The immune landscape of prostate cancer Shuang G. Zhao MD1, Jonathan Lehrer2, S. Laura Chang PhD3, Rajeep Das MD, PhD3, Nicholas Erho MS2, Martin Sjostrom PhD4, Robert B. Den MD5, Stephen J. Freedland MD6, Eric A. Klein MD7, R. Jeffrey Karnes MD8, Edward M. Schaeffer MD, PhD9, Melody Xu MD3, Corey Speers MD, PhD1, Paul L. Nguyen MD10, Ashley E. Ross MD, PhD11, June M. Chan ScD13,14, Matthew R. Cooperberg, MD13, Peter R. Carroll MD13, Elai Davicioni PhD2, Lawrence Fong MD12, Daniel E. Spratt MD1, Felix Y Feng MD3,12,13 1
Department of Radiation Oncology, University of Michigan, Ann Arbor, MI GenomeDx Biosciences Inc., Vancouver, British Columbia, Canada Departments of 3Radiation Oncology, 12Medicine, 13Urology, and 14Epidemiology & Biostatistics, Helen Diller Comprehensive Cancer Center, University of California at San Francisco, San Francisco, CA 4 Lund University, Lund, Sweden 5 Department of Radiation Oncology, Sidney Kimmel Medical College at Thomas Jefferson University, Philadelphia, PA 6 Samuel Oschin Comprehensive Cancer Institute, Cedars-Sinai Medical Center, Los Angeles, CA 7 Glickman Urological and Kidney Institute, Cleveland Clinic, Cleveland, OH 8 Department of Urology, Mayo Clinic, Rochester, MN 9 Department of Urology, Northwestern University, IL 10 Dana-Farber/Brigham and Women’s Cancer Center, Department of Radiation Oncology, Harvard Medical School, Boston, MA 11 James Buchanan Brady Urological Institute, Johns Hopkins Medical Institutions, Baltimore, MD 2
Abstract Purpose: Immunotherapy has been less successful in treating prostate cancer than other solid tumors. We sought to better understand the immune landscape in prostate cancer. Experimental Design: We analyzed gene expression data from 7826 prospectively collected prostatectomy samples collected between 2013-2016, and 1567 retrospective samples with long-term clinical outcomes, all profiled on a commercial clinical platform. Results: Unsupervised hierarchical clustering of the hallmark pathways of all 9393 samples demonstrated an immune-related cluster of tumors. Increased estimated immune content scores based on immunespecific genes from the literature were associated with worse biochemical recurrence free survival (bRFS, p=0.0002, HR=1.26 [1.12−1.42]), distant metastasis-free survival (DMFS, p=0.0006, HR=1.34 [1.13−1.58]), prostate cancer-specific survival (PCSS, p=0.0003, HR=1.53 [1.21−1.92]), and overall survival (p=0.006, HR=1.27 [1.07−1.50]). Additionally, de-convolution using Cibersort revealed that mast cells, NK cells, and dendritic cells conferred improved DMFS, and macrophages and T-cells conferred worse DMFS, all consistent with the literature. Interestingly, while PD-L1 was not prognostic, consistent with its low expression in prostate cancer, PD-L2 was expressed at significantly higher levels (p<0.0001) and was associated with worse bRFS (p=0.013, HR=1.17 [1.03−1.33]), DMFS (p=0.014, HR=1.25 [1.05−1.49]), and PCSS (p=0.0033, HR=1.45 [1.13−1.86]). PD-L2 may also predict response to post-operative radiation therapy (PORT) on a multivariate interaction analysis (p=0.029) with PD-L2 conferring worse DMFS only in patients who did not receive PORT. Conclusions: These results illustrate the complex relationship between the tumor-immune interaction, prognosis, and response to radiotherapy, and suggest PD-L2 as a therapeutic target in prostate cancer which merits further investigation, potentially in combination with radiotherapy. Disclosures: SGZ reports travel expenses from GenomeDx. SGZ, SLC, and FYF have patents pending with GenomeDx not related to the work in this manuscript. JL, NE, and ED are employees of GenomeDx. SJF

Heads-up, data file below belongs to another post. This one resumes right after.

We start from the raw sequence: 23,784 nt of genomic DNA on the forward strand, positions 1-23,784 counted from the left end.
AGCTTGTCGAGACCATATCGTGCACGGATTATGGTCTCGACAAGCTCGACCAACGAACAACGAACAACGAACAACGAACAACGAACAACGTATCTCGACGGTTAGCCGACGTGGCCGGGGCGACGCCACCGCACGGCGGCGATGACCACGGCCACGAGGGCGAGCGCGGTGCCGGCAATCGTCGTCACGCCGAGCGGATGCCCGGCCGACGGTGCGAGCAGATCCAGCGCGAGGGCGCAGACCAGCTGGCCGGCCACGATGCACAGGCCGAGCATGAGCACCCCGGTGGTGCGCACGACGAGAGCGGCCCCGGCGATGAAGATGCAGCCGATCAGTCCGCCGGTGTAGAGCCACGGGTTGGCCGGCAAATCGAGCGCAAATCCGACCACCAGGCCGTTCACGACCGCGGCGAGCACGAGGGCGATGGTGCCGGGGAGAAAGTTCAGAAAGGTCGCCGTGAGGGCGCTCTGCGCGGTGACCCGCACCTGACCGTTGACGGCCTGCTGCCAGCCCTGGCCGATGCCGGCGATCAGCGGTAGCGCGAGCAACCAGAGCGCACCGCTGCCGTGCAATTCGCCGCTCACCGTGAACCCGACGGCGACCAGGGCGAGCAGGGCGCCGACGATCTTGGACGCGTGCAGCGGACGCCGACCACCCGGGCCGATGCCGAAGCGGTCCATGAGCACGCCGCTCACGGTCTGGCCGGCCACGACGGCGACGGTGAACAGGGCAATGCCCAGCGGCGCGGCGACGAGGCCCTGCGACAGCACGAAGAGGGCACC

reports receiving research funding from GenomeDx; and serving as a consultant for GenomeDx, Astellas, Medivation, Bayer, Sanofi, Janssen, Dendreon, Armune, Parallel 6, Singulex, Boston Scientific, and Churchill. EAK reports serving as a consultant for Berg and GenomeDx, serving on the speakers bureau for Genomic Health, and receiving research funding from GenomeDx and Genomic Health. RJK reports receiving research funding and travel expenses from GenomeDx. EMS reports serving as a consultant for GenomeDx and Myriad Genetics. PLN reports serving as a consultant for Medivation, GenomeDx, Ferring, Nanobiotix, and Dendreon, and receiving research funding from Astellas. AER reports serving as a consultant for GenomeDx, having an ownership interest in GenomeDx, and receiving research funding from Merck, Novartis, and Metamark. PRC reports receiving honoraria from Takeda Pharmaceutical and Genomic Health and serving as a consultant for Janssen Pharmaceutical and Medivation. FYF and CS report having ownership in PFS Genomics. SLC is an employee of PFS Genomics. FYF reports consulting for Medivation/Astellas, GenomeDx, Celgene, Sanofi, Dendreon, and Merck, and receiving research funding from Varian Medical Systems.